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Small. 2015 Apr 8;11(14):1711-20. doi: 10.1002/smll.201402698. Epub 2014 Dec 15.

Intravital multiphoton imaging of the selective uptake of water-dispersible quantum dots into sinusoidal liver cells.

Author information

1
Therapeutics Research Centre, School of Medicine, The University of Queensland, Translational Research Institute, 37 Kent Street, Woolloongabba, QLD, 4102, Australia.

Abstract

Although many studies reporting the organ-level biodistribution of nanoparticles (NPs) in animals, very few have addressed the fate of NPs in organs at the cellular level. The liver appears to be the main organ for accumulation of NPs after intravenous injection. In this study, for the first time, the in vivo spatiotemporal disposition of recently developed mercaptosuccinic acid (MSA)-capped cadmium telluride/cadmium sulfide (CdTe/CdS) quantum dots (QDs) is explored in rat liver using multiphoton microscopy (MPM) coupled with fluorescence lifetime imaging (FLIM), with subcellular resolution (∼1 μm). With high fluorescence efficiency and largely improved stability in the biological environment, these QDs show a distinct distribution pattern in the liver compared to organic dyes, rhodamine 123 and fluorescein. After intravenous injection, fluorescent molecules are taken up by hepatocytes and excreted into the bile, while negatively charged QDs are retained in the sinusoids and selectively taken up by sinusoidal cells (Kupffer cells and liver sinusoidal endothelial cells), but not by hepatocytes within 3 h. The results could help design NPs targeting the specific types of liver cells and choose the fluorescent markers for appropriate cellular imaging.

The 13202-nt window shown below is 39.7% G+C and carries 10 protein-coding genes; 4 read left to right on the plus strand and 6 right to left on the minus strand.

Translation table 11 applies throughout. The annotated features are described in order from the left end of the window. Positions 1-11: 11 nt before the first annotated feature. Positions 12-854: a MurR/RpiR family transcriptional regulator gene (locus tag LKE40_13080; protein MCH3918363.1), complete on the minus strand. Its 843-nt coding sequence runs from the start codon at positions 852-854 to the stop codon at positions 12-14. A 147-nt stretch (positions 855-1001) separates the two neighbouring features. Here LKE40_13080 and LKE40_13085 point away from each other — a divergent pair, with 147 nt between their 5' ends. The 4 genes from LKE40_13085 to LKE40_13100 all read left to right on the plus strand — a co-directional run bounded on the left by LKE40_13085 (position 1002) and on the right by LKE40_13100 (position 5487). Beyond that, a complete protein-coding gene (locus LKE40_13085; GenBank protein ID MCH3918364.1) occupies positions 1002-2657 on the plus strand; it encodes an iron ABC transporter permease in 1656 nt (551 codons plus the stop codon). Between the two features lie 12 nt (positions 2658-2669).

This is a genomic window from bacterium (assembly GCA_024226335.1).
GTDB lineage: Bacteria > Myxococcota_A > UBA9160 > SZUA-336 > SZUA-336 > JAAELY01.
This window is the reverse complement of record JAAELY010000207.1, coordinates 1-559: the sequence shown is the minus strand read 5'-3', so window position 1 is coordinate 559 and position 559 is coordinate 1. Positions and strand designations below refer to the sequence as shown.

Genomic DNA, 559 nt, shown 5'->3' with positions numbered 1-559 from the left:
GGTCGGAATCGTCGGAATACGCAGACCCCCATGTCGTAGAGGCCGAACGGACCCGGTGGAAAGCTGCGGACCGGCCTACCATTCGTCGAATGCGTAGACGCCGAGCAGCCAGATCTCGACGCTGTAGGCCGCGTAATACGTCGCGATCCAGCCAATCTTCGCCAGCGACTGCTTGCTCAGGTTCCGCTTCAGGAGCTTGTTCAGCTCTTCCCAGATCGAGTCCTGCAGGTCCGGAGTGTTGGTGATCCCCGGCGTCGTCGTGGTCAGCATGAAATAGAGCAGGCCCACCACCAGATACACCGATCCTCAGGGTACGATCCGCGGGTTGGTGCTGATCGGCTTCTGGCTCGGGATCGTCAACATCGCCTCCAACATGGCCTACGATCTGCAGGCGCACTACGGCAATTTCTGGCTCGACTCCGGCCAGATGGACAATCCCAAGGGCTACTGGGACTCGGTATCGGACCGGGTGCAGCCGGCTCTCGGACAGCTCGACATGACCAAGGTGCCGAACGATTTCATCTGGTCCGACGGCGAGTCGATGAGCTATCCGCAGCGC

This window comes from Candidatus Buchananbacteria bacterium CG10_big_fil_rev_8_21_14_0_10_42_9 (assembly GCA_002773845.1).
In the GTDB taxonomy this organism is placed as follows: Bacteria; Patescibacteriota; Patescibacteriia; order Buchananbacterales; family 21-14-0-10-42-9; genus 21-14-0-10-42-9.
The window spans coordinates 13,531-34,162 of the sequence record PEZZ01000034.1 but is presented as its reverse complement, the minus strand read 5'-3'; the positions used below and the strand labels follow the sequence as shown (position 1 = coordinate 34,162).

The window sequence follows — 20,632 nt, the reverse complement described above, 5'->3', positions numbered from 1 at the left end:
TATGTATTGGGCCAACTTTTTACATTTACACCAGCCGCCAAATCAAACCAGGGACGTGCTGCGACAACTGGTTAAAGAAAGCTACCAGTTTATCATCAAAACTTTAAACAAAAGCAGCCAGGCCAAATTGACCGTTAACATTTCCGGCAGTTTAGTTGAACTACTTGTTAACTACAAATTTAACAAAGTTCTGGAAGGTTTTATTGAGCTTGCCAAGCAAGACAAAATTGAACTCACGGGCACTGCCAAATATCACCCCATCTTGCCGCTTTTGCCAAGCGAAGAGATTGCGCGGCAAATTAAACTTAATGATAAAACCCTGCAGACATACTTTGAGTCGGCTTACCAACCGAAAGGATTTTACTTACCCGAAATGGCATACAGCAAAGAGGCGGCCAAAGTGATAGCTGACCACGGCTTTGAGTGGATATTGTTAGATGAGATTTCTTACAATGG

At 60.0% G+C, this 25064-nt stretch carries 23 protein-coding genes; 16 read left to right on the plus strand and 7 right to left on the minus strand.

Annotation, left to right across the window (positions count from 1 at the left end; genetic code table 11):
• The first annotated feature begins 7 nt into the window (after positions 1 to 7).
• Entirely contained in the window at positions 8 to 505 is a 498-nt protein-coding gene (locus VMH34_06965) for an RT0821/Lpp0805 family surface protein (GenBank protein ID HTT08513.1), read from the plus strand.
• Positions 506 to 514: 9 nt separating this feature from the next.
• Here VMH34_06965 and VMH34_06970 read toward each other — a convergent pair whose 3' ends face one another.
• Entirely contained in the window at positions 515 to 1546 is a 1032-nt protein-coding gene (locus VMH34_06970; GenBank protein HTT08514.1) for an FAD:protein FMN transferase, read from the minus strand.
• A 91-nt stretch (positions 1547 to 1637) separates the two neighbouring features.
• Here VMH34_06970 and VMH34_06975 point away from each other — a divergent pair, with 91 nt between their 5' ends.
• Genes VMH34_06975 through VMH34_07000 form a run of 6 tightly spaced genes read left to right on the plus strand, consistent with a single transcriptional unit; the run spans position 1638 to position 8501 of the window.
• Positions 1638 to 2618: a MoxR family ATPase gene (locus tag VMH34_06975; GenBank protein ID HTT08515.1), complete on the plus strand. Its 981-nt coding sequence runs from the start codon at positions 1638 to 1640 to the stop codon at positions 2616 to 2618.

KEYWORDS:

fluorescent molecules; imaging; intravital multiphoton microscopy; liver cellular disposition; quantum dots; sinusoidal liver cells

PMID:
25504510
DOI:
10.1002/smll.201402698
[Indexed for MEDLINE]

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